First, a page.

Journo pally to HE: Right. Already there’s this bizarre anti-Pete thing going around Twitter because “waaahhh, no woman got that kind of attention.”
HE to journo pally: My personal favorites (in this order): Tulsi, Marianne, Kamala, Elizabeth. I don’t much care for Gillibrand (although she’s okay) and forget Klobuchar.
Journo pally to HE: The only one I even remotely like is Klobuchar along with Warren. I have a new appreciation for Tulsi for going after Kamala, whom I can’t stand. But she’s cray cray.
HE to journo pally: Disagree completely.
HE to Ivanka: One could fancifully infer that you’re raising YOUR voice in rejection of your father’s racist rhetoric and the acts of white supremacist terror that he’s inspired. But of course you’re not. Your sentiments are therefore, in this context, farts in the wind.
— Hollywood Elsewhere (@wellshwood) August 4, 2019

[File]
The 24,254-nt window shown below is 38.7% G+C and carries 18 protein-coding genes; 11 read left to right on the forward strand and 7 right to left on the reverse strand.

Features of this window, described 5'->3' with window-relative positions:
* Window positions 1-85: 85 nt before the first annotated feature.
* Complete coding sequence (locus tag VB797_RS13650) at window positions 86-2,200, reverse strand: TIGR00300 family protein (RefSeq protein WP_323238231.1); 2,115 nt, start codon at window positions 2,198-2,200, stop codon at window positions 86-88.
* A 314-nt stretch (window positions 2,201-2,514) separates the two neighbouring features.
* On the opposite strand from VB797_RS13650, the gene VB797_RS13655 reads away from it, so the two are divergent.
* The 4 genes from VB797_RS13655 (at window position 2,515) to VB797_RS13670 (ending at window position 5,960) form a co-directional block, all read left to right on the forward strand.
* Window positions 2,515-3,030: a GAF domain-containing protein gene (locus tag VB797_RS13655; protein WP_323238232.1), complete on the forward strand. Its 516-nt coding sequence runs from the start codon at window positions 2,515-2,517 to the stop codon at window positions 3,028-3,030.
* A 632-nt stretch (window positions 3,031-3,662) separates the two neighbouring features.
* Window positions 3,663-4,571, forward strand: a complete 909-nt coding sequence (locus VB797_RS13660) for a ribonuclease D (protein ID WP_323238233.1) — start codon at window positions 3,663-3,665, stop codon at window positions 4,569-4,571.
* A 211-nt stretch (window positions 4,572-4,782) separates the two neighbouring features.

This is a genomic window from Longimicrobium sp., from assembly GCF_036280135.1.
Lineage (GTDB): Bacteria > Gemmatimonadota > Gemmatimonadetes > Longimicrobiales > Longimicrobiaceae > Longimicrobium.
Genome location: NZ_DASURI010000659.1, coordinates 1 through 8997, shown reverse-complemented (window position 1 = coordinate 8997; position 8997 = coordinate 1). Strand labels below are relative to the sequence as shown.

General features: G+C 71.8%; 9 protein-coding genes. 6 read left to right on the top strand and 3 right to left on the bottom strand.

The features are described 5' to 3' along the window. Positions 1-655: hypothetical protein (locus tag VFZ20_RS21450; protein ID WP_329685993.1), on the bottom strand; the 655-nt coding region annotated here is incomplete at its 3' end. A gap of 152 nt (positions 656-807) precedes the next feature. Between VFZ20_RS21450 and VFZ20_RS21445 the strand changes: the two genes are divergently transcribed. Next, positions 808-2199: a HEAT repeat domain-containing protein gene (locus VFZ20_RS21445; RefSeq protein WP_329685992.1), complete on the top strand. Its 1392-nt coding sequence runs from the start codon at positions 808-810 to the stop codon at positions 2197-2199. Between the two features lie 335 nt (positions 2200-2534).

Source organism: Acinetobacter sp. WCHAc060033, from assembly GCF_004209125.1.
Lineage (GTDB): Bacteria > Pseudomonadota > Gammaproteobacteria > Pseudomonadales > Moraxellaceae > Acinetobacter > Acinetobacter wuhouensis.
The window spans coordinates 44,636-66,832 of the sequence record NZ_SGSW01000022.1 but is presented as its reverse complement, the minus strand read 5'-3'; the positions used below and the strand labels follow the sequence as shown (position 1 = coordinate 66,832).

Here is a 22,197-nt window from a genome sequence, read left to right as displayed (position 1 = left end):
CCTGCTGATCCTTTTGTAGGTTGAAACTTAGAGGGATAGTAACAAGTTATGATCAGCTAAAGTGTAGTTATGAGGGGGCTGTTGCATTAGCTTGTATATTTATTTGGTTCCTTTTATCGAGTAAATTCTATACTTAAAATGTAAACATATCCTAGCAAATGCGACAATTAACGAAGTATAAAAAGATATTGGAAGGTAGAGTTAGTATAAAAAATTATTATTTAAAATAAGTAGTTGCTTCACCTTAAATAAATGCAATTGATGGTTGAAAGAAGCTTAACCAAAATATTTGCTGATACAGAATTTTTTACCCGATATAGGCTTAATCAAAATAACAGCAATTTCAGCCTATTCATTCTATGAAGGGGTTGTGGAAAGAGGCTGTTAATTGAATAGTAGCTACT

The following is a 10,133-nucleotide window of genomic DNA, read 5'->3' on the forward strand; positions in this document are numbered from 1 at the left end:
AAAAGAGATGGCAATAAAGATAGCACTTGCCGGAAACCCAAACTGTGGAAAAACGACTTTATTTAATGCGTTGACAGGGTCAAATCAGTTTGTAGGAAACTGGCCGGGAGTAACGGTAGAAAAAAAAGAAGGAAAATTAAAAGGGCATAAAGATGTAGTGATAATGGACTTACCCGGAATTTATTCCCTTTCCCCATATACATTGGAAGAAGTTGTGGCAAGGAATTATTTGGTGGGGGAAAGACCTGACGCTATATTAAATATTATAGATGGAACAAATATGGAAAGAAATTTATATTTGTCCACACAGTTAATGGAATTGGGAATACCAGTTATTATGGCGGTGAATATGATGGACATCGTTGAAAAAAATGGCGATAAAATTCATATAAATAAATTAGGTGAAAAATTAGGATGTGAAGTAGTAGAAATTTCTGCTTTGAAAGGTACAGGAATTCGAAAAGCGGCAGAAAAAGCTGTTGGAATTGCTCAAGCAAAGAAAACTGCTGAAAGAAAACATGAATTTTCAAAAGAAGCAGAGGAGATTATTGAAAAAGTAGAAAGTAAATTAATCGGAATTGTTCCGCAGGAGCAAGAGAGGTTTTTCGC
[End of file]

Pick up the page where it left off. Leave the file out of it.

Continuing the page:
“In general, I support the Christchurch shooter and his manifesto. This attack is a response to the Hispanic invasion of Texas. They are the instigators, not me. I am simply defending my country from cultural and ethnic replacement brought on by an invasion.
“Hispanics will take control of the local and state government of my beloved Texas, changing policy to better suit their needs. The heavy Hispanic population in Texas will make us a Democrat stronghold,” [leading to the United States] “rotting from the inside out.” — from racist manifesto by Patrick Crusius, the 21-year-old El Paso shooter who allegedly killed at least 20 people earlier today.
1:30 am update: What was the motive behind tonight’s mass shooting at Ned Peppers bar in Dayton, Ohio, which has resulted in nine dead? (Ten including the shooter.). The Dayton Daily News has reported that “a person who was denied entry to the bar opened fire.”